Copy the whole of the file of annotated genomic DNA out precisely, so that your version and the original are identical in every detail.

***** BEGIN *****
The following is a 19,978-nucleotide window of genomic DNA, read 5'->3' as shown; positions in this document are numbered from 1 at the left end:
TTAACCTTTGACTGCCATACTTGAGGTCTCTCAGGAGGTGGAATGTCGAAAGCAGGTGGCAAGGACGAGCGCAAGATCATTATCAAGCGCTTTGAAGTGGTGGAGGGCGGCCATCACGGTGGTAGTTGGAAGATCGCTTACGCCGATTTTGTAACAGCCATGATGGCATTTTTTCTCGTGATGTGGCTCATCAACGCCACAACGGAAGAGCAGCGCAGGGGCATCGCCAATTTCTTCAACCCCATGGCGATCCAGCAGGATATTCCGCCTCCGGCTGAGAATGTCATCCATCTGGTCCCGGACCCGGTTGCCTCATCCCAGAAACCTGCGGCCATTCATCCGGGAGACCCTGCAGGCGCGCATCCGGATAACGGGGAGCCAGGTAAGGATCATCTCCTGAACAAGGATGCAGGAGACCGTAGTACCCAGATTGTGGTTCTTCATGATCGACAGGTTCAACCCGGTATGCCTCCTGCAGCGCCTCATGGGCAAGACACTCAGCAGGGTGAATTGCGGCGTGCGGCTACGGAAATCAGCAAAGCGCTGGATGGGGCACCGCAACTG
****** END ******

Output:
The following is a 19,978-nucleotide window of genomic DNA, read 5'->3' as shown; positions in this document are numbered from 1 at the left end:
TTAACCTTTGACTGCCATACTTGAGGTCTCTCAGGAGGTGGAATGTCGAAAGCAGGTGGCAAGGACGAGCGCAAGATCATTATCAAGCGCTTTGAAGTGGTGGAGGGCGGCCATCACGGTGGTAGTTGGAAGATCGCTTACGCCGATTTTGTAACAGCCATGATGGCATTTTTTCTCGTGATGTGGCTCATCAACGCCACAACGGAAGAGCAGCGCAGGGGCATCGCCAATTTCTTCAACCCCATGGCGATCCAGCAGGATATTCCGCCTCCGGCTGAGAATGTCATCCATCTGGTCCCGGACCCGGTTGCCTCATCCCAGAAACCTGCGGCCATTCATCCGGGAGACCCTGCAGGCGCGCATCCGGATAACGGGGAGCCAGGTAAGGATCATCTCCTGAACAAGGATGCAGGAGACCGTAGTACCCAGATTGTGGTTCTTCATGATCGACAGGTTCAACCCGGTATGCCTCCTGCAGCGCCTCATGGGCAAGACACTCAGCAGGGTGAATTGCGGCGTGCGGCTACGGAAATCAGCAAAGCGCTGGATGGGGCACCGCAACTG